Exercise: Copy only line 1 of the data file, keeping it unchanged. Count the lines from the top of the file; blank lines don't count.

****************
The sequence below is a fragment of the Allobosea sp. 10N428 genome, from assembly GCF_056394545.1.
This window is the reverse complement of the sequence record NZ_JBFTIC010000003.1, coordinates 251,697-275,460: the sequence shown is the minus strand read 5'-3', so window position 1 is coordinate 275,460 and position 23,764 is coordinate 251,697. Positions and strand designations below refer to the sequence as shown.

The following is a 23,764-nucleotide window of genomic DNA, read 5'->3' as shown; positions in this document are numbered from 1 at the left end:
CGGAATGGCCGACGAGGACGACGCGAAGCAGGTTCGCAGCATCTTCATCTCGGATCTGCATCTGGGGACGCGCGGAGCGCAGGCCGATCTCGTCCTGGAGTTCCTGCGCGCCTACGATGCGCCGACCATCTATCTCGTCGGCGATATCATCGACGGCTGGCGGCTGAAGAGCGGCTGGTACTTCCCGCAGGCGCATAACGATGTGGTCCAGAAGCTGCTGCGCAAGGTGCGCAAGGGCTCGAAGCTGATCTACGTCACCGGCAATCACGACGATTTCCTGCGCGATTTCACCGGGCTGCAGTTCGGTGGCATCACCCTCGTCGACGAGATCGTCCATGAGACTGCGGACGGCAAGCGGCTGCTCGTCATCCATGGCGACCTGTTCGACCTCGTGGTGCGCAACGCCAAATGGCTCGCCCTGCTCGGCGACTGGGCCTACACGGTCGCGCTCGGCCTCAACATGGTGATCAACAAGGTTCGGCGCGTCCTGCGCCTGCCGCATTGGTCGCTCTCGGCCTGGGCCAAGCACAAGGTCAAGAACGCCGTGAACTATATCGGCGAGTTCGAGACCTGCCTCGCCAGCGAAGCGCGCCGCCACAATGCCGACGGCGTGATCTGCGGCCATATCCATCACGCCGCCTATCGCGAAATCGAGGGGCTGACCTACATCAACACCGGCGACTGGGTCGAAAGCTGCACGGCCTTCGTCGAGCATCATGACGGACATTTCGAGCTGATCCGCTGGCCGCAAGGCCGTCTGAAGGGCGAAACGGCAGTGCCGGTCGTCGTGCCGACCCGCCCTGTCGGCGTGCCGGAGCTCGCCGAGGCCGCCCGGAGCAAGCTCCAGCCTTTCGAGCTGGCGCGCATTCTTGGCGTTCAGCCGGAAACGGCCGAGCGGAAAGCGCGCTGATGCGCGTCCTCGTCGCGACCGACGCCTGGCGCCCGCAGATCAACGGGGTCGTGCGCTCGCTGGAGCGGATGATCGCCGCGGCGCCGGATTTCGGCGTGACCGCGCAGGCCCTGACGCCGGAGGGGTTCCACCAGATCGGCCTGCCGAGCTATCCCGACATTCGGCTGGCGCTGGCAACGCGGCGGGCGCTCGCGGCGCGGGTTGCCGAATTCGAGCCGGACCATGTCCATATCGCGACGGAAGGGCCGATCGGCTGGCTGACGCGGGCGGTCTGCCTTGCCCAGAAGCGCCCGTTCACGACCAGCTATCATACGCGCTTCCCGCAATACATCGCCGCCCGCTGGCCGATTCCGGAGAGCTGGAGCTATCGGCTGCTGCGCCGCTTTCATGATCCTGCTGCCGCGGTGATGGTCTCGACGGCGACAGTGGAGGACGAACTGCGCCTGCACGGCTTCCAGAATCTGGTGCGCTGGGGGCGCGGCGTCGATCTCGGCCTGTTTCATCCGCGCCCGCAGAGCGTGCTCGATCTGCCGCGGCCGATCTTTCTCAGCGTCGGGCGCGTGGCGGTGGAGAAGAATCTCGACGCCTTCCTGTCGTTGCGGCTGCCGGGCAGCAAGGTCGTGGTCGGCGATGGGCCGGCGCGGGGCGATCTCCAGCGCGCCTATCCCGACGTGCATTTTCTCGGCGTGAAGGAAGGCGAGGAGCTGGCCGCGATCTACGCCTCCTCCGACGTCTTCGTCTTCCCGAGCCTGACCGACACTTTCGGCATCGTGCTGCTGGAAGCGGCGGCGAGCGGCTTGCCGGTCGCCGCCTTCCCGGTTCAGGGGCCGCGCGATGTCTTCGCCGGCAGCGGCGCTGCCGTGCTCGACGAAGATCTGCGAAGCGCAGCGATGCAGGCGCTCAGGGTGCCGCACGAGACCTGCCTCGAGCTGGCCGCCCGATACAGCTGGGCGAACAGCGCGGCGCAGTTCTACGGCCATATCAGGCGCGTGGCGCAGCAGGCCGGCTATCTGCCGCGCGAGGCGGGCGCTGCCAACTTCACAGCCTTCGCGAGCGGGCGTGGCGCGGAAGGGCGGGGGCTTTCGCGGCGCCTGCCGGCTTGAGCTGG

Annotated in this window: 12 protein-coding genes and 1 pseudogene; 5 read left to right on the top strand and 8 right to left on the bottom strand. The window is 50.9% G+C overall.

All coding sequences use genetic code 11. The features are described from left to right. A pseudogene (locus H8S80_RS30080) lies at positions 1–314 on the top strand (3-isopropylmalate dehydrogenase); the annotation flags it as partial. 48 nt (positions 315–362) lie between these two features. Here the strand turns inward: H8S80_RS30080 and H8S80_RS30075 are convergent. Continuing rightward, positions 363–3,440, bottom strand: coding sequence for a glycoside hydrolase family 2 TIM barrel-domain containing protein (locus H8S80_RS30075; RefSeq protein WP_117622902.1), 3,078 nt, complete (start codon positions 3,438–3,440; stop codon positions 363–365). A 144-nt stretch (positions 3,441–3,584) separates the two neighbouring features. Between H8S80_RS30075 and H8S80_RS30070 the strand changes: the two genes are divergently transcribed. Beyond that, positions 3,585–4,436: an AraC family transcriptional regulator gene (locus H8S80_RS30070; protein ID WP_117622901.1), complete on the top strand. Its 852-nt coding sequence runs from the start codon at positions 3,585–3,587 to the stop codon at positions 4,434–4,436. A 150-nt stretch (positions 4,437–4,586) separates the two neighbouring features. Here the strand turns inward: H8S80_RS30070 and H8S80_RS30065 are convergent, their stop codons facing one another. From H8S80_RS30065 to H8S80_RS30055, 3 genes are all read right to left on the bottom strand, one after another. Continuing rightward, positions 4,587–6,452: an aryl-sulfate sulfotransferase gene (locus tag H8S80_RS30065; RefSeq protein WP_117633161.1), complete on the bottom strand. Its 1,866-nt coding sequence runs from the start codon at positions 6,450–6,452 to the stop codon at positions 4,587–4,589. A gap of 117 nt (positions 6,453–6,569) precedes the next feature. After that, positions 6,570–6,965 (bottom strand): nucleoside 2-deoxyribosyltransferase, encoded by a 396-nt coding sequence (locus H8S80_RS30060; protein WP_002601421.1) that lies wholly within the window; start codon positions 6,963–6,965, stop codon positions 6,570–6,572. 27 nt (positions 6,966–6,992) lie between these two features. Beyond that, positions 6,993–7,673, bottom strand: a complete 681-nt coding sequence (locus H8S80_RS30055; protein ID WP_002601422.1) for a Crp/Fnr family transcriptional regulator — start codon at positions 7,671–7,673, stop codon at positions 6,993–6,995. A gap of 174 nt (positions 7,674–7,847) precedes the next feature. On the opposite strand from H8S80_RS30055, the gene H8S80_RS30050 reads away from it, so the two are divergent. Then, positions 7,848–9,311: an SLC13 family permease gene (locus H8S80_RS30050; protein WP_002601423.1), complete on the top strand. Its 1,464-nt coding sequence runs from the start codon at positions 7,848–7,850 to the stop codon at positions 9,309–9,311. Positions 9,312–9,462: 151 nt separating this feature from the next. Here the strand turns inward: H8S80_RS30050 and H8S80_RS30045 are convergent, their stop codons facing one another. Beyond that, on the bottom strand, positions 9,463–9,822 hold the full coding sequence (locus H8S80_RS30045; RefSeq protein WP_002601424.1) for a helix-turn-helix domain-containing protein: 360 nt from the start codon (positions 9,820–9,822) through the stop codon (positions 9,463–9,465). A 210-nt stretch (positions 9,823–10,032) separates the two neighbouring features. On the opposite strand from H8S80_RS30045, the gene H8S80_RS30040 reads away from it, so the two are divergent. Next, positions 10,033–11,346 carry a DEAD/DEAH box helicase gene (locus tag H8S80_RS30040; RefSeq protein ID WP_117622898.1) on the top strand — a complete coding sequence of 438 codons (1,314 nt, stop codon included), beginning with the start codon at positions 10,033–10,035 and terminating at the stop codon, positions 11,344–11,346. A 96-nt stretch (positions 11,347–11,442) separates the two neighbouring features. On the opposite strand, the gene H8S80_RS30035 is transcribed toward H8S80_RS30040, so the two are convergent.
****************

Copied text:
The sequence below is a fragment of the Allobosea sp. 10N428 genome, from assembly GCF_056394545.1.